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Sunday 22 April 2018
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Joseph reflects on cricketing career

Harold Joseph

HAROLD JOSEPH was a household name in Trinidad and Tobago cricket during the late 1970s and early 1980s, as an ace spinner who bamboozled a lot of batsmen, both in the local and regional circuits.

Called “Joe” by his peers, Joseph, who took 75 wickets in 25 First-Class matches, earned a West Indies call-up for the 1981-82 tour of Australia but did not play a Test.

Born in Carapo village in Arima, on July 15 1956, Joseph spent a lot of childhood time at the nearby Santa Rosa Racetrack in Arima and, to this day, he is still a horseracing aficionado.

He dabbled in cricket, as well as football and table-tennis during his teenaged years before he joined Fulham Club in Arima in 1974. His skills were evident from the onset and he was called up to the East Zone team in the Wes Hall Youth Cricket League.

Harold Joseph, during his cricketing career.

He made the TT youth team in 1975 and 1976 but he found the transition to the senior ranks to be a bit of a struggle.

Joseph did a lot of work in the nets, and also moved to the Crompton Club, which saw him claim over 100 domestic wickets, during the period 1978-1980, a return which guaranteed his spot on the national team on a permanent basis.

He took 18 wickets in the 1981 season, and was included in the WI team for Australia later that year.

In the first part of a two-part interview, Joseph reflected on his career, his life after cricket and the current state of WI cricket.

JOEL BAILEY (JB): You were recently honoured by Blackpool Sports Club…

HAROLD JOSEPH (HJ): That was last year, not this year. I received an award for my contribution to sport. I manage (their) football team and I also manage their cricket team. We’ve been playing (fete-match) football since 1988. I kept it going because, really and truly, I’m a footballer more than a cricketer, if you would want to believe that.

JB: How did you get into cricket?

HJ: It’s kind of an incredible story. I never liked cricket. I never even played cricket in school, Arima Secondary. I used to play a bit with the fellahs in the community, but nothing to talk about. It reached a stage where the guys asked me to come and play for the club down there, Burnley. I (then) went to play for Fulham, and the rest is basically history.

JB: Were you always a leg-spinner?

HJ: People called me a leg-spinner but I experimented with a lot of balls. I could actually bowl about six balls. But I still wasn’t too passionate about the game. I think I got passionate about the game on my way out. It was a lot of hard work because I always liked experimentation. What piqued my interest one time – I was going to TTEC trade school and I was reading an article on Sonny Ramadhin, how he could have bowled a leg-break with an off-break action. Not much people in the world was able to do that. Sunil Narine is the guy who mastered that now. I looked at it as a challenge. There was a guy in my village, he was a truck-loader, he used to come to the bar next door with a glass of rum on his head, and he used to dance all night. He was from the same village as Ramadhin. So I decided to experiment and I sort of mystified a lot of batsmen.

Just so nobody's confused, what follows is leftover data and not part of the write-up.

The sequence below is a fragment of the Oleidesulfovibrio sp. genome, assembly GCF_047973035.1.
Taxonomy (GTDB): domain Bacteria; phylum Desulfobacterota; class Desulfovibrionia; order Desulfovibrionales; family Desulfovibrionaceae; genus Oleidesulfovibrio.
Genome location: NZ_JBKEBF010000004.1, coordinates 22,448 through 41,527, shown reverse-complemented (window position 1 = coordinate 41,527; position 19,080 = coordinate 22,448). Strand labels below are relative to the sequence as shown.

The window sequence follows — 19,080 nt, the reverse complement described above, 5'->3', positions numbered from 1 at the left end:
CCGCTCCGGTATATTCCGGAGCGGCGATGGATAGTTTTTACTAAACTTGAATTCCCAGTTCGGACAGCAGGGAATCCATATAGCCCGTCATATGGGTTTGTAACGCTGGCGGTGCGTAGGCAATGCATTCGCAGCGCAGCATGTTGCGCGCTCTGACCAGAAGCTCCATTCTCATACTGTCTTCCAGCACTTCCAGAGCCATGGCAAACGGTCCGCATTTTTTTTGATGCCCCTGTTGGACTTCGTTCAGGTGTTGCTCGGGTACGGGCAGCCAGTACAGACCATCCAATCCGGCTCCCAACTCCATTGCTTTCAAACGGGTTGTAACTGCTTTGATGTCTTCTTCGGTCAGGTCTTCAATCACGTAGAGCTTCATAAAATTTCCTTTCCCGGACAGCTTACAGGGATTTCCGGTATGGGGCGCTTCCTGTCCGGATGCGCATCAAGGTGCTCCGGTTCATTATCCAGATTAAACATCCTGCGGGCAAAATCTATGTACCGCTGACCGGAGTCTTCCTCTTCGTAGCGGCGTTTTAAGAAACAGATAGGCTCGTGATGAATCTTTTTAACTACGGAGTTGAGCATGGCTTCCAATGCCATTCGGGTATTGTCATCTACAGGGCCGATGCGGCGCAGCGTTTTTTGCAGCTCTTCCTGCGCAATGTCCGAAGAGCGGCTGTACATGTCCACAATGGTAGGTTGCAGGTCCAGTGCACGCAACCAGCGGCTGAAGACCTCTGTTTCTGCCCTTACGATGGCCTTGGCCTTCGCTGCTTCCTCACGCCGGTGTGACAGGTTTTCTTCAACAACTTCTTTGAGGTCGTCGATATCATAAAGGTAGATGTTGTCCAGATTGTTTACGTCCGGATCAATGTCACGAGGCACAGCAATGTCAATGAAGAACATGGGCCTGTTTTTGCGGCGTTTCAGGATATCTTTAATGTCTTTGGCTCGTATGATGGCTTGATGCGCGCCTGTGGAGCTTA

JB: How was the tour to Australia like?

HJ: It was good and it was bad. The good to me was being among such great players who I basically idolised over the years. It was bad in the sense that I didn’t get much playing time because it was difficult to get into a team with (Colin) Croft, (Joel) Garner, (Michael) Holding, (Andy) Roberts, (Malcolm) Marshall and Sylvester Clarke. I don’t think it enhanced my cricket to a certain extent. I came back and played for Trinidad.

JB: What about your passion for horse racing?

HJ: I was born a stone’s throw from the racetrack. It’s something that I cherish and I love up to this day. I’m still in contact with Michael Holding and he loves horse racing.

JB: After you retired you opened up a store in Tunapuna. Did you always wanted to be in business?

HJ: I worked in the (Arima) Borough Corporation for about 20 years but I always wanted to do my own business. One of my friends encouraged me because, at that time, I used to go to the States and play. We went to get some trophies for presentation and he suggested to me ‘why you don’t do that?’ instead of going to Port of Spain. Eventually I placed an order (to the US) and started up my business.

JB: In cricket, what was your most memorable moment(s)?

HJ: When (TT) won the (regional limited-overs) title in 1981. We went to Barbados to play the final and nobody gave us a chance, or nobody (thought) they could have carried me. Deryck (Murray) was the captain, he had some confidence for me. I bowled 10 overs, three wickets for seven runs. I remembered that vividly because we beat Barbados. They had all their stars.

JB: Your favourite player(s)?

HJ: There is never going to be another player like Vivian Richards. End of story. The closest thing I’ve seen to him is (Virat) Kohli. He’s out of this world. As far as the spin bowlers are concerned, I’m so disappointed that we cannot get Sunil Narine to play (Test) cricket for us. As far as I can see, there is only one bowler that could be a match-winner for the West Indies and that is Sunil.

 

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